Meet The Woman Behind The Cover Of The May 2021 Issue Of GEQ Magazine: Sarita Ram Menon

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Sarita Ram Menon is the owner/director of Amogh Financial Services Pty Ltd and she has received various recognitions for contributions to society due to her art-based activism. She has been featured in mainstream newspapers such as Daily Telegraph, Western Weekender, Deccan Chronicle, Indian Express, and The Hindu and they have published articles about her journey and success in the plus-size pageant world.

A trained classical dancer, and a plus-size model cum actor – Saritha has been highly praised for her runway walks, as well as for being a body-positive influencer who offers a blend of culture and fashion. She’s a woman of substance for the world to see.

She recently represented Australia in the Mrs. United Nations Pageant where she ended up being crowned as the Mrs. United Nations World 2019. She was proud to represent Australia where she competed against other “Mrs. contestants” from Asia, Europe, South East Asia, Africa, America, etc…

Apart from being Mrs. United Nations World, she has also won other titles such as Mrs. South Asia India, Mrs. Talented and Mrs. Vivacious at the Mrs. India Worldwide pageant, and she will be the only South Asian queen who will be representing Australia at the “Mrs. Globe Australia Curvé” pageant to be held in California (post Covid-19 travel bans).

She’s a body-positive influencer and a plus-size model who’s proud to be Australian and quite happy about the multiculturalism in Australia.

GEQ magazine recently caught up with Saritha to discuss her journey in the industry and here’s what went down:

How did you get into the pageant industry? How were you actually ‘discovered’?

Even though in this day and age, married and plus-size women are slowly becoming a trend, the fashion and modeling industry is still dominated by slim-fit women and this is why many curvy moms do not get enough chances to be recognized and appreciated. Hence I got inspired by many successful famous curvy models to strive for what I wanted to achieve and make my passion into an achievement of a lifetime.

What do you like most about being a beauty queen?

Pageants teach women to be active and give back to the community. All of the women who participate in pageants are women with intelligence. Competing in this pageant and holding this title makes me a beauty queen who is held to a higher standard in the public eye thus I can impact the community positively with my goodwill.

Downside to being a beauty queen?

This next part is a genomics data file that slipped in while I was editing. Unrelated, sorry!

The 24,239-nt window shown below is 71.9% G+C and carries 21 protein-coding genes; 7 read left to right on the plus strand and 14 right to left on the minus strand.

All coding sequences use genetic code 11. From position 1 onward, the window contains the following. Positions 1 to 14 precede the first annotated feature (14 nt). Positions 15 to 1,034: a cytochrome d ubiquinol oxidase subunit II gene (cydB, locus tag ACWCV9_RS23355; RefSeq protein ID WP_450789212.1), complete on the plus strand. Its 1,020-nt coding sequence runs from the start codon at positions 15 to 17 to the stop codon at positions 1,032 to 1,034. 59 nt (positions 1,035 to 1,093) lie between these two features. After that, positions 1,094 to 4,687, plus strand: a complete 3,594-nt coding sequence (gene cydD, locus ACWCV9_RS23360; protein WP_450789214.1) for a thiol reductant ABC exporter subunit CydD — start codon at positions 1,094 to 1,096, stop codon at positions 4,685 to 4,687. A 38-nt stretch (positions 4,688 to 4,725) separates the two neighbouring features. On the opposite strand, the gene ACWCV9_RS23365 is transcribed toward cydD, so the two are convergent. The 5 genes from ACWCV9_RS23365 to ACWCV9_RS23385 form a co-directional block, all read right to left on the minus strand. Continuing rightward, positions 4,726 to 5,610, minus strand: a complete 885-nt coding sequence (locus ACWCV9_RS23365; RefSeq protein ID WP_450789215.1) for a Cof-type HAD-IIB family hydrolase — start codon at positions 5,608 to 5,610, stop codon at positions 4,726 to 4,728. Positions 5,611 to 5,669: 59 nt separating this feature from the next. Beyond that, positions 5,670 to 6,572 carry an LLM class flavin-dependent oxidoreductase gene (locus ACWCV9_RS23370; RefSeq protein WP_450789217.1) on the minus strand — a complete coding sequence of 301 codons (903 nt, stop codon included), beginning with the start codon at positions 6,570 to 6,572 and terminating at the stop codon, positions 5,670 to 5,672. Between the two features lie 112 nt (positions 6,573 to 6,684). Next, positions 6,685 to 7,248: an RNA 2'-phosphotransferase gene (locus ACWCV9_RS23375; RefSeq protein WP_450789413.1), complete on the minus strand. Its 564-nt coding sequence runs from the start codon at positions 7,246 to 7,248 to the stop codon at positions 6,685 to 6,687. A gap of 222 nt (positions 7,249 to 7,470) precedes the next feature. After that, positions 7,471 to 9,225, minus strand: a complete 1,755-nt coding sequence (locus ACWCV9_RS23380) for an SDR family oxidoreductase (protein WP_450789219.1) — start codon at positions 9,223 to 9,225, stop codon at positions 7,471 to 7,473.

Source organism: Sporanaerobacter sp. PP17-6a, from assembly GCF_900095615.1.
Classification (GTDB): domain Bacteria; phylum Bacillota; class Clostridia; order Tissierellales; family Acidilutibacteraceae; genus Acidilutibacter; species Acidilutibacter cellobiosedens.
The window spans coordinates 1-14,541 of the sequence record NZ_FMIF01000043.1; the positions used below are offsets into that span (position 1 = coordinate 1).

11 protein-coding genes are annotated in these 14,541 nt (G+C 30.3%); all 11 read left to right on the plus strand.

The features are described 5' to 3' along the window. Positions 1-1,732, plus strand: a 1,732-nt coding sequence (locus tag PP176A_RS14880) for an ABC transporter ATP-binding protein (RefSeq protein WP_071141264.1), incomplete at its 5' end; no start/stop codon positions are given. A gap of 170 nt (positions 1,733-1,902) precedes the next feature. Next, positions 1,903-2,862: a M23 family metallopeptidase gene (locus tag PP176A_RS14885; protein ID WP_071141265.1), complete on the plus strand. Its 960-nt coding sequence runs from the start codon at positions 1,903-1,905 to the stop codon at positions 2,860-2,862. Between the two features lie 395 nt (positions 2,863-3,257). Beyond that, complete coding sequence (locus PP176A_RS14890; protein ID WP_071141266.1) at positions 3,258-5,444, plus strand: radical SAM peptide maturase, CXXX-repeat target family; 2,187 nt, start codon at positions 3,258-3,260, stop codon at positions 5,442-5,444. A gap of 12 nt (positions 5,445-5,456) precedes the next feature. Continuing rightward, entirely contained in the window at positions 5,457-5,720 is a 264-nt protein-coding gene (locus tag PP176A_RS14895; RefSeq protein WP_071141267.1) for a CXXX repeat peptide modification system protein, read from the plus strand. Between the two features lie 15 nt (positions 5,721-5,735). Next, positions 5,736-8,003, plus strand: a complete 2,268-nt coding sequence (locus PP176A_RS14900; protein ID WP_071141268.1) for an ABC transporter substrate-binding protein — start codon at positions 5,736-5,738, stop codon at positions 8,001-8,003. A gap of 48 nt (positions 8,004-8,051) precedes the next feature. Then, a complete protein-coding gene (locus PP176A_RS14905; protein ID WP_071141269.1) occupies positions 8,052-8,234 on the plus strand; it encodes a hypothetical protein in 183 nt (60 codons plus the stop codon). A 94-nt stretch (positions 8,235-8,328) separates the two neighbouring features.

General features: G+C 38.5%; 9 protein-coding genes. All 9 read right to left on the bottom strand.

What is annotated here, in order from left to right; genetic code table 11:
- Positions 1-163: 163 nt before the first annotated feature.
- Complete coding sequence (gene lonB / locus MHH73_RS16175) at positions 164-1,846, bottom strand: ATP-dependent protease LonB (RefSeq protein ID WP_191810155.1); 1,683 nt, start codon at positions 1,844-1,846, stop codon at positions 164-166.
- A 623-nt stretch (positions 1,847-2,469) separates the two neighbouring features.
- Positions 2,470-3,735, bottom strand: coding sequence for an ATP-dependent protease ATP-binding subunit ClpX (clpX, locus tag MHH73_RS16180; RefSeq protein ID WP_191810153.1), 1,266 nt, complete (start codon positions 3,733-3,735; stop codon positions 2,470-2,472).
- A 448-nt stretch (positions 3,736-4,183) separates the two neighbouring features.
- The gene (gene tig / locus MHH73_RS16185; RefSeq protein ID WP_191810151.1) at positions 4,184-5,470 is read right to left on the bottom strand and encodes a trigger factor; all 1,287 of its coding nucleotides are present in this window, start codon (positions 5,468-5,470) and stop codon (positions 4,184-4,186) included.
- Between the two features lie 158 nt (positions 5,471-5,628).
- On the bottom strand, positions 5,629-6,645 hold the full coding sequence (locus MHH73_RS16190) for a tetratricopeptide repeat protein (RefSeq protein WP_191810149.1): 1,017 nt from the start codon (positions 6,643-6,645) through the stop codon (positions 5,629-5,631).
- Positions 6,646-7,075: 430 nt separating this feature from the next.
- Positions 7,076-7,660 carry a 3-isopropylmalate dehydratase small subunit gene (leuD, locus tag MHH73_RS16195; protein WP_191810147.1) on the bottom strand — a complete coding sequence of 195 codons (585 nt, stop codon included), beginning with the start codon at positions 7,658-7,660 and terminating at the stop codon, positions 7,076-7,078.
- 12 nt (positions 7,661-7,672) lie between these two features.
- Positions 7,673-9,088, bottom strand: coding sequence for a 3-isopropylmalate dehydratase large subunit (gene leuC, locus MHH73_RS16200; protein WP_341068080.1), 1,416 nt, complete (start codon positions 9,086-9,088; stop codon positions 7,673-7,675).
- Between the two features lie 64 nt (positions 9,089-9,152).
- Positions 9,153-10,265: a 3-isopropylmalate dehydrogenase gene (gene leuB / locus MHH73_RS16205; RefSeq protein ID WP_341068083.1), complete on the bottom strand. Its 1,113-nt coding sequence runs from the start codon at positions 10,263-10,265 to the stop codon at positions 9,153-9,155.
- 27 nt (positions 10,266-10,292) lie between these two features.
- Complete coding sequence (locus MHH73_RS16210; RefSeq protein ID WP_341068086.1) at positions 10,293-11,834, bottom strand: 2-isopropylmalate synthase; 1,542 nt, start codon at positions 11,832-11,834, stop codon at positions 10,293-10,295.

To be fair, it can’t be easy to think on your feet while many are watching at you during various pageants so small mistakes do happen but never had any big blunders. But yes, I just want to keep improving, to keep getting better as a queen.

What has been the most memorable experience of being in the pageant industry so far?

To win that titles and have that crown on my head is a validation of my hard work. It’s like the judges thought I was worthy of the crown and those feelings are akin to winning anything that takes effort-exhilaration and pure joy..”I did it!”

Pageants have given me confidence, made me a better person, and helped me become recognized within my local town and countries also helped me make amazing connections around the world. Pageants are hard work but they are so worth it!

Who have been the most interesting people you’ve met so far?

I have met many famous and influential people throughout my runway shows and fund-raising events, to name a few: Mathew Hayden (Australian ex-cricketer), Barry O’Farrell (ex-premiere NSW and current Australian high commissioner to India, Julia Finn (MP), Jodi Mckay (Nsw labour leader), Julian Leeser (MP), Prue Car (MP), Sue Turner (Mrs. Universe Australia finalist) as well as many Bollywood celebrities.

What has been the most valuable lesson you’ve learned while in the pageant industry. This can be about the industry or about yourself.

I learned to support and love the very girls I was competing against. I looked past all my fears and learned to accept criticism, carry myself and walk confidently. Actually, Your everyday life is a lot like a beauty pageant the experience is invaluable.

Working in an industry whose only emphasis is on the outside characteristics of a person, how have you stayed grounded?

I feel very confident in who I am and what I represent. I try to balance that confidence with a dose of humility. Grace and elegance, tact, and flexibility and be your best version. The best rule of thumb I have found is to be genuine.

Is your family supportive of you being in the pageant industry?